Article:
Tsvetana Pironkova, who hasn't exactly built on the first career tour title she won in Sydney at the start of 2014, looked as if she was going to get a good Open (not Wimbledon!) win over Mona Barthel today. But then, well, she didn't.

The Bulgarian took the 1st set 7-5, breaking the German on her eighth BP/SP of the twelfth game, then led 5-2 in the 2nd set. She served at 5-3, but failed to put the match away. She led 3-1 in the eventual tie-break, too, but Barthel ultimately won it 7-4. Then Pironkova fell behind 5-0 in the 3rd.

Every time something like that happens, you sort of keep your eye on it... you know, just in case a MAJOR collapse comes about. It didn't here, though. Barthel won 5-7/7-6(4)/6-1 to reach the Open 2nd Round for the fourth time in her career. She's never advances beyond that point, though.

...Wimbledon runner-up Garbine Muguruza didn't suffer the same fate as Bacsinszky today, as the Spaniard DID get her first win since leaving London. After going 0-2 in the summer hard court season, then dismissing her coach, the 21-year old took down Carina Witthoeft 6-2/6-4 today to record her first career U.S. Open match victory.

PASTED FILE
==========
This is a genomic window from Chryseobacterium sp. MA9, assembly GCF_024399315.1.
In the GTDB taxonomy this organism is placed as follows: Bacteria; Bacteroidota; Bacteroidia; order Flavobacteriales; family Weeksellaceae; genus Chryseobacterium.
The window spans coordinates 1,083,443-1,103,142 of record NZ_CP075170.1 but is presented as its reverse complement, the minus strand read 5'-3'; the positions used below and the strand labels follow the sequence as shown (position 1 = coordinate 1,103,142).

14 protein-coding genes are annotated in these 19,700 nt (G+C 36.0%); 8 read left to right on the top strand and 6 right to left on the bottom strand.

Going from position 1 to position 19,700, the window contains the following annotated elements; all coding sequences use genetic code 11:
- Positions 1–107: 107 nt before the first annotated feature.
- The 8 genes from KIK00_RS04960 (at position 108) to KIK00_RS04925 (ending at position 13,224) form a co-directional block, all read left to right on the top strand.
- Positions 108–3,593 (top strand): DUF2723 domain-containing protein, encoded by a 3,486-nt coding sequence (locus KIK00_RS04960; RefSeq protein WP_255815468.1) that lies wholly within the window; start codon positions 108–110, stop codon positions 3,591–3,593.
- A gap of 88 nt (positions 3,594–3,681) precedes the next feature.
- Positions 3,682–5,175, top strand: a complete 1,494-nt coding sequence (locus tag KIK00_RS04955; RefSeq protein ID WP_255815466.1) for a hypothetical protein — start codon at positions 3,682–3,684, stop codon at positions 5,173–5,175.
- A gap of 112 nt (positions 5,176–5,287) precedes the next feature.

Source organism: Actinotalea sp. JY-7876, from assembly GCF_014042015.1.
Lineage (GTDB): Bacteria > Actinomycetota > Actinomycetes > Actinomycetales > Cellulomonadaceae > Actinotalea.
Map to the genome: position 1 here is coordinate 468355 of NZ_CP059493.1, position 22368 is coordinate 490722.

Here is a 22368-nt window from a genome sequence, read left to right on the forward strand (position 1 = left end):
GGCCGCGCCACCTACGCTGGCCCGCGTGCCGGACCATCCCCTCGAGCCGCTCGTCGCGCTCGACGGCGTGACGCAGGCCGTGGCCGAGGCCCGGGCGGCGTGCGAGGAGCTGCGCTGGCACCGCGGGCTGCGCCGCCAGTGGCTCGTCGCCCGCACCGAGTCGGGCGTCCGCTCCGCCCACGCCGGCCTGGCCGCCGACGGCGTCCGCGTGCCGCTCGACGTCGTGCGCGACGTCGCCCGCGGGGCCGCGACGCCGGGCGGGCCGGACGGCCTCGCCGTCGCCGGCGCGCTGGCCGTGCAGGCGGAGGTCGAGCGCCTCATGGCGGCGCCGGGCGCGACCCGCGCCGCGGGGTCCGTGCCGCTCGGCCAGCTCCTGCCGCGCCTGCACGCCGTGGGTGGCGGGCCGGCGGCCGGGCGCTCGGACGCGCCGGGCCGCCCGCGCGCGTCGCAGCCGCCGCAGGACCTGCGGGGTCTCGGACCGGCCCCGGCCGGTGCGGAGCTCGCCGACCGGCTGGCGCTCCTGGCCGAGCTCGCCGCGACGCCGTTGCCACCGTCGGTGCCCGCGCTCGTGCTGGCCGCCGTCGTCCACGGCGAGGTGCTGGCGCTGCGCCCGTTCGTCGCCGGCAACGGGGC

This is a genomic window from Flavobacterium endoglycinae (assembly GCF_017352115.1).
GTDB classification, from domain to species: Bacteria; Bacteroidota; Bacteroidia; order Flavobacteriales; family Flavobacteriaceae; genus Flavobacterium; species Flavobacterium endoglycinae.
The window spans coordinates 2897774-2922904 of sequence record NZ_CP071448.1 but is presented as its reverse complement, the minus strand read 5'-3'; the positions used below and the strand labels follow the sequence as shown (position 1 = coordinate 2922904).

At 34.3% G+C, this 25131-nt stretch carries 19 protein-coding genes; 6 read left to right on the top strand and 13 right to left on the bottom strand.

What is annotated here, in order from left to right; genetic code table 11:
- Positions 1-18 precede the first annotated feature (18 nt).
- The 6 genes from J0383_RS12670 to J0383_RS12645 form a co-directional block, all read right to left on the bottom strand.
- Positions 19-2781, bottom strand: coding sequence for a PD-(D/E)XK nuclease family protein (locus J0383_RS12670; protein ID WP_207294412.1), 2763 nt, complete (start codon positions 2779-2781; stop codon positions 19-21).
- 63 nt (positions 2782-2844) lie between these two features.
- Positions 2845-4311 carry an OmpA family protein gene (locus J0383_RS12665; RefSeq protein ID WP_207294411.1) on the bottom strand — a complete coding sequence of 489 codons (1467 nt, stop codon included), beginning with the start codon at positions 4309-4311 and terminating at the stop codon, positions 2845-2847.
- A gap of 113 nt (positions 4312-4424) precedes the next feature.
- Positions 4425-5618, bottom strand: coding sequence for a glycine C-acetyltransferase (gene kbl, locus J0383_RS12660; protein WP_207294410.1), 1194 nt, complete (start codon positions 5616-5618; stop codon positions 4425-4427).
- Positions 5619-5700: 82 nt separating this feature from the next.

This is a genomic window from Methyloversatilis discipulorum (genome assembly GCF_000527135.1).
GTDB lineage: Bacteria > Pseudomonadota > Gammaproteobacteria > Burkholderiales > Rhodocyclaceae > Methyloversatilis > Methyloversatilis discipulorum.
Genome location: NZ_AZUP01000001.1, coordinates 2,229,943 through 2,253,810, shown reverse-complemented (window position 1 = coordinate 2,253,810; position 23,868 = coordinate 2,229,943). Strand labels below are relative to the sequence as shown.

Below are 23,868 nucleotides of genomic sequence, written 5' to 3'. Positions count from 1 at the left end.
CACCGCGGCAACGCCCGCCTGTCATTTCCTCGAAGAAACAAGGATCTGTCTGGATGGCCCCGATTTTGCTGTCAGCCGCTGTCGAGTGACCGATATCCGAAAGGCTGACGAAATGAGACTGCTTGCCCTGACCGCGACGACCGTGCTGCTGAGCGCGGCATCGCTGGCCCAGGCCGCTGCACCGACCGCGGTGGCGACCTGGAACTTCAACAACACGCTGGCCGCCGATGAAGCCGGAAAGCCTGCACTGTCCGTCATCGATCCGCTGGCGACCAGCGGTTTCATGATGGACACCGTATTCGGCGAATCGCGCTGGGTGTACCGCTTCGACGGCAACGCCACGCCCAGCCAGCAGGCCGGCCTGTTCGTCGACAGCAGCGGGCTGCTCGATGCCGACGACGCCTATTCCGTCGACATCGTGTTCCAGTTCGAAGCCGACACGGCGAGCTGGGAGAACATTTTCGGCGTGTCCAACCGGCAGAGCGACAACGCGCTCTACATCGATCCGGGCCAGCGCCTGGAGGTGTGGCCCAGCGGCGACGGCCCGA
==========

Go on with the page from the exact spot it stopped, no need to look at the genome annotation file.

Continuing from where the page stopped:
Meanwhile, #18 Andrea Petkovic was very Petko today, while Caroline Garcia was very, well, Caroline Garcia.

Garcia won the 1st set 6-3 against the German, and held four break points at 3-3 to grab an advantage in the 2nd. But Petkovic battled and held for 4-3, then Garcia was eventually broken in game #10 as Petko took the 2nd at 6-4. In the 3rd, again, Garcia found herself on the edge of grabbing hold of the match, only to fail to convert. Up 4-2, she held a BP for a 5-2 lead, but the German held and forced the Pastry to continue to hold serve if she wanted to play in the 2nd Round.

Not shockingly, considering her shaky past in such moments, Garcia wasn't able to do it.